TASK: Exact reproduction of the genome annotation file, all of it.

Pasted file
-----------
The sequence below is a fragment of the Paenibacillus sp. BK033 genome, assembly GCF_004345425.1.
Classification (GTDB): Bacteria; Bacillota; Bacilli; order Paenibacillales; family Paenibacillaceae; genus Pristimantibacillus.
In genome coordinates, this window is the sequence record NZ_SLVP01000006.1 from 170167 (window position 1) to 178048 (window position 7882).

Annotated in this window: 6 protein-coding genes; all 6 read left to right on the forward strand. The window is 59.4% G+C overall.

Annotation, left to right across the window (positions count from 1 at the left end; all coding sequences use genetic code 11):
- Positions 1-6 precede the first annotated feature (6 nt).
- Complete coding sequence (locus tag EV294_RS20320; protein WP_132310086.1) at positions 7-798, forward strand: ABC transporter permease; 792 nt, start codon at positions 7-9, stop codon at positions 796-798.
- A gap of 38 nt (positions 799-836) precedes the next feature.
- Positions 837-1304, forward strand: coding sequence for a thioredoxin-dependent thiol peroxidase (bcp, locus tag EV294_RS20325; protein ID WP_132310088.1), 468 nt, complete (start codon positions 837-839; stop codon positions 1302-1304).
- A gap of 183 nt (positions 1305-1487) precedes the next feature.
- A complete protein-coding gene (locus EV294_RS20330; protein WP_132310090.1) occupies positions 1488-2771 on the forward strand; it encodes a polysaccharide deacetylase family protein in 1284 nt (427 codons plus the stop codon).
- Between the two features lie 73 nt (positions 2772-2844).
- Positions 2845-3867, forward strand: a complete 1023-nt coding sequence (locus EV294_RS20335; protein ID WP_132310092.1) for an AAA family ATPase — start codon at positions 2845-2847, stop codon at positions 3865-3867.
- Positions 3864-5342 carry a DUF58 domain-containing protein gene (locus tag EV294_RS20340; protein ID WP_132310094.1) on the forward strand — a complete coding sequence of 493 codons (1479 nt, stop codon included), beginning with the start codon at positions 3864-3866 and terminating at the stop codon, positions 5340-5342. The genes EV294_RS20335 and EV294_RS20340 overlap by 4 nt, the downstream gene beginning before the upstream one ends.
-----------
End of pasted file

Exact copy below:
The sequence below is a fragment of the Paenibacillus sp. BK033 genome, assembly GCF_004345425.1.
Classification (GTDB): Bacteria; Bacillota; Bacilli; order Paenibacillales; family Paenibacillaceae; genus Pristimantibacillus.
In genome coordinates, this window is the sequence record NZ_SLVP01000006.1 from 170167 (window position 1) to 178048 (window position 7882).

Annotated in this window: 6 protein-coding genes; all 6 read left to right on the forward strand. The window is 59.4% G+C overall.

Annotation, left to right across the window (positions count from 1 at the left end; all coding sequences use genetic code 11):
- Positions 1-6 precede the first annotated feature (6 nt).
- Complete coding sequence (locus tag EV294_RS20320; protein WP_132310086.1) at positions 7-798, forward strand: ABC transporter permease; 792 nt, start codon at positions 7-9, stop codon at positions 796-798.
- A gap of 38 nt (positions 799-836) precedes the next feature.
- Positions 837-1304, forward strand: coding sequence for a thioredoxin-dependent thiol peroxidase (bcp, locus tag EV294_RS20325; protein ID WP_132310088.1), 468 nt, complete (start codon positions 837-839; stop codon positions 1302-1304).
- A gap of 183 nt (positions 1305-1487) precedes the next feature.
- A complete protein-coding gene (locus EV294_RS20330; protein WP_132310090.1) occupies positions 1488-2771 on the forward strand; it encodes a polysaccharide deacetylase family protein in 1284 nt (427 codons plus the stop codon).
- Between the two features lie 73 nt (positions 2772-2844).
- Positions 2845-3867, forward strand: a complete 1023-nt coding sequence (locus EV294_RS20335; protein ID WP_132310092.1) for an AAA family ATPase — start codon at positions 2845-2847, stop codon at positions 3865-3867.
- Positions 3864-5342 carry a DUF58 domain-containing protein gene (locus tag EV294_RS20340; protein ID WP_132310094.1) on the forward strand — a complete coding sequence of 493 codons (1479 nt, stop codon included), beginning with the start codon at positions 3864-3866 and terminating at the stop codon, positions 5340-5342. The genes EV294_RS20335 and EV294_RS20340 overlap by 4 nt, the downstream gene beginning before the upstream one ends.